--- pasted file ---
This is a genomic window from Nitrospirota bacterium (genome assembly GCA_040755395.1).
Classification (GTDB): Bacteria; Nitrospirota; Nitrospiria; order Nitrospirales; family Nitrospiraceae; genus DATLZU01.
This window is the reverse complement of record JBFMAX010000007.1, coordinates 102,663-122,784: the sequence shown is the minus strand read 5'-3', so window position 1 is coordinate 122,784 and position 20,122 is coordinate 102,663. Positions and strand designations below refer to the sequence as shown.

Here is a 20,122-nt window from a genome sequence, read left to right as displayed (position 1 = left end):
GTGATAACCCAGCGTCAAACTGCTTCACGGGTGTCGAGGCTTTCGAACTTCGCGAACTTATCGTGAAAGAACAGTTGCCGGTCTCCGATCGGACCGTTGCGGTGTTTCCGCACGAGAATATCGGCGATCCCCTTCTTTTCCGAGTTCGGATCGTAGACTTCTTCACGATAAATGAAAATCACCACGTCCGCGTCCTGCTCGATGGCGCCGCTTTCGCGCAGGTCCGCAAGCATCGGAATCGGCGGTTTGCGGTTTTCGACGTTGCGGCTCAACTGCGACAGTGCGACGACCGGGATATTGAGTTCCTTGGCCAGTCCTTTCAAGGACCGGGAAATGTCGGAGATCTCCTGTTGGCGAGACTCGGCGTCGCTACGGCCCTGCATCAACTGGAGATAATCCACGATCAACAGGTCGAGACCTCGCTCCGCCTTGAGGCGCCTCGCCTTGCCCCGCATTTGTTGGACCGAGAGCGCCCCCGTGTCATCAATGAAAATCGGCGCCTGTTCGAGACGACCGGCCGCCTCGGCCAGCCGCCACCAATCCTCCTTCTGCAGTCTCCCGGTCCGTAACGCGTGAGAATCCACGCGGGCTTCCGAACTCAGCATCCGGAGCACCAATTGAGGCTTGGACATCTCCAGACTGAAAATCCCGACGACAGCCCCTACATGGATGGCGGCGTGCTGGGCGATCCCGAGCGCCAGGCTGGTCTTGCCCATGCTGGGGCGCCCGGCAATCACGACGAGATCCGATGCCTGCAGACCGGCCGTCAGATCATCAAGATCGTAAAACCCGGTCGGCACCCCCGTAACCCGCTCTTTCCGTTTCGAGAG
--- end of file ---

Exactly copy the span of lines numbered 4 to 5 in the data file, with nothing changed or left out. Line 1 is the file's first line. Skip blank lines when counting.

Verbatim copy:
Here is a 20,122-nt window from a genome sequence, read left to right as displayed (position 1 = left end):
GTGATAACCCAGCGTCAAACTGCTTCACGGGTGTCGAGGCTTTCGAACTTCGCGAACTTATCGTGAAAGAACAGTTGCCGGTCTCCGATCGGACCGTTGCGGTGTTTCCGCACGAGAATATCGGCGATCCCCTTCTTTTCCGAGTTCGGATCGTAGACTTCTTCACGATAAATGAAAATCACCACGTCCGCGTCCTGCTCGATGGCGCCGCTTTCGCGCAGGTCCGCAAGCATCGGAATCGGCGGTTTGCGGTTTTCGACGTTGCGGCTCAACTGCGACAGTGCGACGACCGGGATATTGAGTTCCTTGGCCAGTCCTTTCAAGGACCGGGAAATGTCGGAGATCTCCTGTTGGCGAGACTCGGCGTCGCTACGGCCCTGCATCAACTGGAGATAATCCACGATCAACAGGTCGAGACCTCGCTCCGCCTTGAGGCGCCTCGCCTTGCCCCGCATTTGTTGGACCGAGAGCGCCCCCGTGTCATCAATGAAAATCGGCGCCTGTTCGAGACGACCGGCCGCCTCGGCCAGCCGCCACCAATCCTCCTTCTGCAGTCTCCCGGTCCGTAACGCGTGAGAATCCACGCGGGCTTCCGAACTCAGCATCCGGAGCACCAATTGAGGCTTGGACATCTCCAGACTGAAAATCCCGACGACAGCCCCTACATGGATGGCGGCGTGCTGGGCGATCCCGAGCGCCAGGCTGGTCTTGCCCATGCTGGGGCGCCCGGCAATCACGACGAGATCCGATGCCTGCAGACCGGCCGTCAGATCATCAAGATCGTAAAACCCGGTCGGCACCCCCGTAACCCGCTCTTTCCGTTTCGAGAG